Trumbo lays on every emotional effect and then some to get across his tale of a World War I casualty left limbless, faceless, deaf, dumb and blind, confined to a semi-existence in a hospital back room, who learns to communicate with the world through a painful morse code tapped out with his head on the pillow, and whose final request - that people be allowed to see him or that he be allowed to die - is refused. Trumbo adapted his own novel, incredibly based on fact, some thirty years after he wrote it, and he tells the seemingly unfilmable story through a sustained interior monologue and a series of flashbacks to Johnny's childhood, his failure of a shoe-salesman father, his job in the local bakery, his first-and-last night with his girl before leaving for the front, and through a series of fantasy sequences (the most effective involving Donald Sutherland as Christ). The film is often sentimental, sometimes brilliant as well as horrifying, and it is intriguing to speculate on what Buñuel, whom Trumbo originally wanted to direct, would have made of it.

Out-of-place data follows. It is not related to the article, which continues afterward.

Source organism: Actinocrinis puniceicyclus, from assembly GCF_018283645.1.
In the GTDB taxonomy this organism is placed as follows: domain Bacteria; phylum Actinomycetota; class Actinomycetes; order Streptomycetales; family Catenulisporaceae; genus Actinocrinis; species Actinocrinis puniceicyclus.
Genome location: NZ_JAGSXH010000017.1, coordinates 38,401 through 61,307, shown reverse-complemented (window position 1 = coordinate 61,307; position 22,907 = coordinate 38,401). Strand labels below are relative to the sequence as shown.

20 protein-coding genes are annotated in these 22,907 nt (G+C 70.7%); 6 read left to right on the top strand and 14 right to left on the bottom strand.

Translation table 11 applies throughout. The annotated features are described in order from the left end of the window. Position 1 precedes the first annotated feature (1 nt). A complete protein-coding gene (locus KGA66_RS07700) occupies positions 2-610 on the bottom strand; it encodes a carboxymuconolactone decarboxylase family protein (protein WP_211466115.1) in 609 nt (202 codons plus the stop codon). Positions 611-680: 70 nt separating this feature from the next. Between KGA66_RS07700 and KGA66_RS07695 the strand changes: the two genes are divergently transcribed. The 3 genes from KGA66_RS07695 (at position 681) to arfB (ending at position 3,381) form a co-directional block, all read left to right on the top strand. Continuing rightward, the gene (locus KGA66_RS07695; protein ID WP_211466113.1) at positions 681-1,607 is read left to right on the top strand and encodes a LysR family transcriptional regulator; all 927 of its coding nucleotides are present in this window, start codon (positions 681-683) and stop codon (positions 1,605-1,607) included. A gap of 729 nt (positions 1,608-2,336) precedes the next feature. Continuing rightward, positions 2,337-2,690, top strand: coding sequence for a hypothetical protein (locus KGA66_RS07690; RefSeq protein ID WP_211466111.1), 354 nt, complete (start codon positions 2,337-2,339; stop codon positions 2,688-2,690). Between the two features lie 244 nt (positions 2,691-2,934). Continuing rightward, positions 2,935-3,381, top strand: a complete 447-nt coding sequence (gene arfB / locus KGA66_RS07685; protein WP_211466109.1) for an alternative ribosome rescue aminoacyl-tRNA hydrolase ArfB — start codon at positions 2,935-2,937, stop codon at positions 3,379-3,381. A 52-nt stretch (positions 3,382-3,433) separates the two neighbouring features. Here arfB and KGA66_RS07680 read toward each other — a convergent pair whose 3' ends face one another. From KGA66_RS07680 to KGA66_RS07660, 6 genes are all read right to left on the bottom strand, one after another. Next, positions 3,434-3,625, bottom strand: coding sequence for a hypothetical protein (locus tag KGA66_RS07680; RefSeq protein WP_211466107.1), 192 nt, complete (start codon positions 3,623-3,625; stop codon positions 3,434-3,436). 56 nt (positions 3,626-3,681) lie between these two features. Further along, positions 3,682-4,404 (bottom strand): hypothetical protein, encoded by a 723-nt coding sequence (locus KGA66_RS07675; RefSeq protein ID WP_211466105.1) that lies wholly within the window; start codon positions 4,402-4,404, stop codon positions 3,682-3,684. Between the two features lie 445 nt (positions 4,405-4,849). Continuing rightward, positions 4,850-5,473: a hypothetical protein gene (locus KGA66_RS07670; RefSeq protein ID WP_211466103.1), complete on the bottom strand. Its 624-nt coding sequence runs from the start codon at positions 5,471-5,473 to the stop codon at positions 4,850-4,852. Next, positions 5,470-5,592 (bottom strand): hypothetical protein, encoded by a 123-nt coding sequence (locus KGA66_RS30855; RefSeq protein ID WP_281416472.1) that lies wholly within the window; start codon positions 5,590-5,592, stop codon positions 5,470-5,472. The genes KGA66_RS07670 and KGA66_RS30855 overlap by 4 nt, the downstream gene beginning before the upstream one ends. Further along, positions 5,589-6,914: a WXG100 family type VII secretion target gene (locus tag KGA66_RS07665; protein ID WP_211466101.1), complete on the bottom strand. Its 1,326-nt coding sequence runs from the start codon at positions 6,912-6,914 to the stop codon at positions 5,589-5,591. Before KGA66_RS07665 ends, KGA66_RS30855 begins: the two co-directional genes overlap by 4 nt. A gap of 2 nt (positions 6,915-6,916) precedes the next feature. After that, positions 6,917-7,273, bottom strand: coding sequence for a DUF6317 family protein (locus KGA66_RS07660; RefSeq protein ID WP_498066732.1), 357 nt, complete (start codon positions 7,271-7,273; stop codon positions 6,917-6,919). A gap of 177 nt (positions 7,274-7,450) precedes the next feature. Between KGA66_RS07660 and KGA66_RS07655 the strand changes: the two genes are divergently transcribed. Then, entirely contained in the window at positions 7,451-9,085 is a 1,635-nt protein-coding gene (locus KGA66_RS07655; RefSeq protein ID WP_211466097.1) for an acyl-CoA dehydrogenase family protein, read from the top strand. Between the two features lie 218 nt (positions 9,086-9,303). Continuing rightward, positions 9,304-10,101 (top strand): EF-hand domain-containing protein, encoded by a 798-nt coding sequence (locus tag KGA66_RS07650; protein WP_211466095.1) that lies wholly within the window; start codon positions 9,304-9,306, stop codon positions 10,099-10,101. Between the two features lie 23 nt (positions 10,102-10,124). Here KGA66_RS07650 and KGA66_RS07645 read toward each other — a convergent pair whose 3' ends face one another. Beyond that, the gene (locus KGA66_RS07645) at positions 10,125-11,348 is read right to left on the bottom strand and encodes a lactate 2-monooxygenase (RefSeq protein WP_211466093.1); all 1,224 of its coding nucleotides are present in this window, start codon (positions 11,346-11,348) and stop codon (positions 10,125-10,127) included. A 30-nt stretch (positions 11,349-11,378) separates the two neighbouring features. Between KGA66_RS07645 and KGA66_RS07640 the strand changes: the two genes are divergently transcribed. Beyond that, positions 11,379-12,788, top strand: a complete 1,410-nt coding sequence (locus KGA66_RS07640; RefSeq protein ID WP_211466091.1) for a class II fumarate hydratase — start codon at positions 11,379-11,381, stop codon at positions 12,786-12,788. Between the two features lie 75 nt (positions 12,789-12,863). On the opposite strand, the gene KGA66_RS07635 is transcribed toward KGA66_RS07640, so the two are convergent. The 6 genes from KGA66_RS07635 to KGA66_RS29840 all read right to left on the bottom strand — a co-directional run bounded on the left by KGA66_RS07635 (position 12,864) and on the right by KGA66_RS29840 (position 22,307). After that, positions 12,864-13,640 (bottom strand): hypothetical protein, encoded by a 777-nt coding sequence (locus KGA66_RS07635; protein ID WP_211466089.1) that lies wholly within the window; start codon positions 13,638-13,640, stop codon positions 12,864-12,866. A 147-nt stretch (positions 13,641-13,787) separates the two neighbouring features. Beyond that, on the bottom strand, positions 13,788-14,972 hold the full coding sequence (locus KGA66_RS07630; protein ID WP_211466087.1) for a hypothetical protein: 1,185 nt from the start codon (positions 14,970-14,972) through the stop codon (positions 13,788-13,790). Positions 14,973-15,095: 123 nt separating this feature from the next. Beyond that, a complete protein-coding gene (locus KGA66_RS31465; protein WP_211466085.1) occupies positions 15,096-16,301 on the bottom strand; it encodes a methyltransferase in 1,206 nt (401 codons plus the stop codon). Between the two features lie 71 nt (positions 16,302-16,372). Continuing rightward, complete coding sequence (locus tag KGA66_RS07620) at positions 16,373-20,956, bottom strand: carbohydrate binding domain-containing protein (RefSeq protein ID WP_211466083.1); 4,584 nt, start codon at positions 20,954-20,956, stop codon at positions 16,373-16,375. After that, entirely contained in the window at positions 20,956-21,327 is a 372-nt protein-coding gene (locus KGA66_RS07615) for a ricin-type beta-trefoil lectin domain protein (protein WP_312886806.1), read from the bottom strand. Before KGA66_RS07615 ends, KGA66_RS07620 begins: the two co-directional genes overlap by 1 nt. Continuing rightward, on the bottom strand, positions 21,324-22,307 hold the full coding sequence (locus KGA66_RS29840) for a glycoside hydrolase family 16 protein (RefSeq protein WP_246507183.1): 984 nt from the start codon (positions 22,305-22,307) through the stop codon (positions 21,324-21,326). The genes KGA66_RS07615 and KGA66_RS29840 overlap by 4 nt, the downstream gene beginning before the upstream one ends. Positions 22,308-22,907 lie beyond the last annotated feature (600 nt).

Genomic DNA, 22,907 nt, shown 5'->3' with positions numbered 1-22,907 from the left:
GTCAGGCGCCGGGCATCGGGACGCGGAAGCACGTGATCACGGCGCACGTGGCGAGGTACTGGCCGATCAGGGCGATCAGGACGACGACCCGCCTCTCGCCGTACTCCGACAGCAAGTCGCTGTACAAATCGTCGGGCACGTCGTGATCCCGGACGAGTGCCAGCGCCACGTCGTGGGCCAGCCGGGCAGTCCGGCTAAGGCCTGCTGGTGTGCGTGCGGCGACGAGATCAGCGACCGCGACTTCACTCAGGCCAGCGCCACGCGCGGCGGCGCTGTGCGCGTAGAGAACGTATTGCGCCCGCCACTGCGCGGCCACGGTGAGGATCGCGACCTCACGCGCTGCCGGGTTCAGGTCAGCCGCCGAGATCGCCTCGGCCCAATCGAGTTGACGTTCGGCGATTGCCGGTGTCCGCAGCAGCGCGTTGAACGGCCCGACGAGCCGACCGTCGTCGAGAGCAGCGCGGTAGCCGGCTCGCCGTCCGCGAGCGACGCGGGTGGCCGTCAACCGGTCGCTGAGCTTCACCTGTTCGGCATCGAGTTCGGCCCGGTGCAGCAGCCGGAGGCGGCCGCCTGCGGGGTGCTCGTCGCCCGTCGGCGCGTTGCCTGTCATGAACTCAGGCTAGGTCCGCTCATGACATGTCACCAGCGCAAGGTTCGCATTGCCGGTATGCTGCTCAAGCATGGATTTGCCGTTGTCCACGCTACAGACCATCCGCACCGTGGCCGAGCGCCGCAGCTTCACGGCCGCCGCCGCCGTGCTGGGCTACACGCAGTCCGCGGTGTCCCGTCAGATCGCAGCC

Johnny Got His Gun
Cast and crew